Asbestos Lung Cancer Can Spread Quickly to Other Parts of the Body
Studies show an increase in lung cancer among workers exposed to asbestos. This increase is particularly significant among asbestos-exposed workers who smoke. A dose-response relationship exists both for the degree of asbestos exposure and the amount of cigarette smoking.
Asbestos Lung Cancer Explained
Most asbestos lung cancer starts in the lining of the bronchi, the tubes into which the trachea or windpipe divides. However, asbestos lung cancer can also begin in other areas such as the trachea, bronchioles (small branches of the bronchi), or alveoli (lung air sacs). Although lung cancer usually develops slowly, once it occurs, cancer cells can break away and spread to other parts of the body.
The two most common types of lung cancer are small cell lung cancer (SCLC), in which the cancer cells are small and round, and non-small cell lung cancer (NSCLC), in which the cancer cells are larger. Sometimes a cancer has features of both types, and is called mixed small cell/large cell cancer.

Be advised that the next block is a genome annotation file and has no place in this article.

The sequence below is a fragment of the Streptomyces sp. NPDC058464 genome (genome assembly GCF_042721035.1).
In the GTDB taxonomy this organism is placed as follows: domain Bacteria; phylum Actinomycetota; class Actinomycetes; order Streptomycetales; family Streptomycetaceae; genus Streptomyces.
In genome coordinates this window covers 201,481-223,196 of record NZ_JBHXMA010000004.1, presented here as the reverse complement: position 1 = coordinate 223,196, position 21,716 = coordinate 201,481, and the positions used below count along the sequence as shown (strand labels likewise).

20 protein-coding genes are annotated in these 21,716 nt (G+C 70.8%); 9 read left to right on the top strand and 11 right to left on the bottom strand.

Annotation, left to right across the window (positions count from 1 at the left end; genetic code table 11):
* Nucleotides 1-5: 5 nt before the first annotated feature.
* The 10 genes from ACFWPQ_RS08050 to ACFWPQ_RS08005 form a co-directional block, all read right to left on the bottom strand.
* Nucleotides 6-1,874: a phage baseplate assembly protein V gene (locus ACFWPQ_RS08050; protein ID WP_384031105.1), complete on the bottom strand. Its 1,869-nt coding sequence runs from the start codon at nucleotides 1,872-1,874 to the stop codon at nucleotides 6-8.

Non-small cell lung cancer accounts for almost 80% of lung cancers. Small cell lung cancer accounts for about 20% of all lung cancers (American Cancer Society, Lung Cancer). Although the cancer cells are small, they can multiply quickly and form large tumors. The tumors can spread to the lymph nodes and to other organs.
Early-stage asbestos lung cancer may be asymptomatic (without symptoms). The methods used to diagnose asbestos lung cancer include imaging tests, biopsies, and taking phlegm (spit) samples.